The status overview allows you to see the status of the data pipeline for your project.
Configuring Sync Settings for Local
Because this is a local instance you can go to settings and change the sync frequency to “Manual”.
This isn’t required but makes sense for local instances.
Then you can use the blueprint status page and the “Run Now” button to manually get the latest data when you need to.
Viewing the DORA metrics
Ok so now that you have all the data downloaded, filtered and transformed into the DORA metrics you can view them in Grafana.
Click on the “Dashboard” menu button to open Grafana.
Then click on the magnifying glass icon in the left-hand menu to open the search bar.
Search for “DORA” and you should see a dashboard called “DORA”.
The image is the metrics for my small open source project. I update it once a month maybe. The users do report issues occasionally so I guess now I’ll have to fix them in a bit quicker!
You can filter to a specific Github Repo if you added more than one.
Along with DORA there are 10-20 other pre-built reports you can access. Here’s one for Github stats.
SaaS Platforms for DORA Metrics
It’s important to mention that there are some excellent platforms for tracking DORA and more metrics if you want more mature, managed applications with support.
Multitudes tracks DORA but supplements engineering metrics with around well-being and collaboration.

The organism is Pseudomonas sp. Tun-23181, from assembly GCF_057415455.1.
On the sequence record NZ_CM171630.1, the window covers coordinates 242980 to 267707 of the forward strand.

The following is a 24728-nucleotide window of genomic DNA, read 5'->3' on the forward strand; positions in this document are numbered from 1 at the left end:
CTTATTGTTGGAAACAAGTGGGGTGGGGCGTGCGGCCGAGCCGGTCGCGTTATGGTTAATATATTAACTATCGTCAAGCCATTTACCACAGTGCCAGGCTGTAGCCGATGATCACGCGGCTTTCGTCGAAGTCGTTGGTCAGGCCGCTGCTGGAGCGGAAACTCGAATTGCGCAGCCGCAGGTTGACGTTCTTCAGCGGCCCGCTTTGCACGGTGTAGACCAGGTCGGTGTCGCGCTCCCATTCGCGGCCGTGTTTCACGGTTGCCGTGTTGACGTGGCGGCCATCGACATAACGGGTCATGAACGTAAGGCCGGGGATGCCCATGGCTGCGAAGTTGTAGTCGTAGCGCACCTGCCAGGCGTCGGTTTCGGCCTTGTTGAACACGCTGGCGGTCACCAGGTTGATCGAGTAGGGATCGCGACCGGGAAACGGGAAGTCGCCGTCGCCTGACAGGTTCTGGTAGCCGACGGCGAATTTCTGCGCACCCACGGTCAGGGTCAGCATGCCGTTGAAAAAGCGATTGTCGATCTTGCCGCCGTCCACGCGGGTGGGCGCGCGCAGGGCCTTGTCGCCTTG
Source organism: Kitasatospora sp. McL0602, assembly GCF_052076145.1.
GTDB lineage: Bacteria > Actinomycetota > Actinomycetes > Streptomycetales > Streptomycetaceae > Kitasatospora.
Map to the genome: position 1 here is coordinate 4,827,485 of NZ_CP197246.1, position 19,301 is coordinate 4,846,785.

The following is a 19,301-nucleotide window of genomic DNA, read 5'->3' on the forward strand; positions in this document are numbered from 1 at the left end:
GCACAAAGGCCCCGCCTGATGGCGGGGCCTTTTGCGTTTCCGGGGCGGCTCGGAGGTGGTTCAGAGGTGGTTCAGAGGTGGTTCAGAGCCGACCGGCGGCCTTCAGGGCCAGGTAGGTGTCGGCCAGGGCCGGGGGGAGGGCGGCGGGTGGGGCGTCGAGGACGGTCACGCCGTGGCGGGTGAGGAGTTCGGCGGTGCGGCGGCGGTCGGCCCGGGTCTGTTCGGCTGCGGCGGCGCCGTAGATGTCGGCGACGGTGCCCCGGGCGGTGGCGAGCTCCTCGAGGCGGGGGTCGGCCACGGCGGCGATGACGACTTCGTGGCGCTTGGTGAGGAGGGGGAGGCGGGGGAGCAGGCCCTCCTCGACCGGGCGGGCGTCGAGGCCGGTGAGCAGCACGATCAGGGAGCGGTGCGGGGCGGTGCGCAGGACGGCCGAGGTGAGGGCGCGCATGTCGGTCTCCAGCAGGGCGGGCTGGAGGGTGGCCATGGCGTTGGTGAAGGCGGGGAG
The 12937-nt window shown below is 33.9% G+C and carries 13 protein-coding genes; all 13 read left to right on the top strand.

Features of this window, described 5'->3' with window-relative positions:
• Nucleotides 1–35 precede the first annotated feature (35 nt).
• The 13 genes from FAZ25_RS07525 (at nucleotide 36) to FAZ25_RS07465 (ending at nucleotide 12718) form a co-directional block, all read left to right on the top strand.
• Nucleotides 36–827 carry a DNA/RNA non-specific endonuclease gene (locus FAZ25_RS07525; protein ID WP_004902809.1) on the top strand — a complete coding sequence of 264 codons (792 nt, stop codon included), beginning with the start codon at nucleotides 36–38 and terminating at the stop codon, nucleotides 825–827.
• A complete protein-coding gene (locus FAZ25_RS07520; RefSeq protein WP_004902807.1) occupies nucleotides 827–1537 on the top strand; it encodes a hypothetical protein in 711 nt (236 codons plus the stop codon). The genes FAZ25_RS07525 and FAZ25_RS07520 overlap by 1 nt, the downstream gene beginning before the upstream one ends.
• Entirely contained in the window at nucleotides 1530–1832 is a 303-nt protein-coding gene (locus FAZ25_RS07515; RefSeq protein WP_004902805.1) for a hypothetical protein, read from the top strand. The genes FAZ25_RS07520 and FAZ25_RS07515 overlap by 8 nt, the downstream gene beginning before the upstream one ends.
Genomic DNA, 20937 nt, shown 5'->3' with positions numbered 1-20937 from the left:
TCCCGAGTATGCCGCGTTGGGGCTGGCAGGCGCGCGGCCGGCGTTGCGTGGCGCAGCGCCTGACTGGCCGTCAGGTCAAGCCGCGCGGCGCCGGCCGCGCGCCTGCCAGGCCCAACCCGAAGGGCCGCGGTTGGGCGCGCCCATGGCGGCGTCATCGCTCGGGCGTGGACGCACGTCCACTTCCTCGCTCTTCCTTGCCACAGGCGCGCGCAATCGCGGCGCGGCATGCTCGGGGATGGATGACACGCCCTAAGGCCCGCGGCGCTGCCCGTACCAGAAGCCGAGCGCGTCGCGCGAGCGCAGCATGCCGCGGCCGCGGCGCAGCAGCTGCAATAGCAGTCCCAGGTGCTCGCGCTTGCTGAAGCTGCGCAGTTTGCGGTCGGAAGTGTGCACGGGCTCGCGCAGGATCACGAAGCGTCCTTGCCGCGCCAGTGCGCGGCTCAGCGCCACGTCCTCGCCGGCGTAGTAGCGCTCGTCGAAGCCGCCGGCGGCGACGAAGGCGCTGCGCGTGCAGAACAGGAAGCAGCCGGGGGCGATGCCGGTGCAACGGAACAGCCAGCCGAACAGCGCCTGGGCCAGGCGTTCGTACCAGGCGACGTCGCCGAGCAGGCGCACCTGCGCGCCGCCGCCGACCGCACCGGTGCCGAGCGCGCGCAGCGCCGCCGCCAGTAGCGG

More details on the multitudes site.
LinearB tracks DORA metrics and helps you fix workflow issues.
More details on the LinearB site.
Developments in Engineering and DevOps Metrics since DORA 2020
There have been developments since these metrics were first published in 2020 and it’s a rapidly changing, exciting space.
The DevOps report of 2022 changed the categorisation to “Low, Medium, High”, removing the “elite” name.
They also added a 5th dimension to DORA for reliability.
Microsoft released their SPACE metrics paper in 2021 and arguably they are much more human focused which is great.
It’s worth reading the microsoft docs for SPACE and the Future of Work Report - https://www.microsoft.com/en-us/research/publication/the-space-of-developer-productivity-theres-more-to-it-than-you-think/
It’s easier than ever to track your DORA metrics. You can use a local instance of Apache Dev Lake or a SaaS platform like Multitudes or LinearB.
If you’re interested in tracking DORA metrics in your organisation, I’d recommend starting with a local instance of Dev Lake. It’s free and you can get started in minutes.
Like anything, don’t over do it with these metrics. They’re just a tool to help you improve your engineering practices. They shouldn’t be used as a KPI.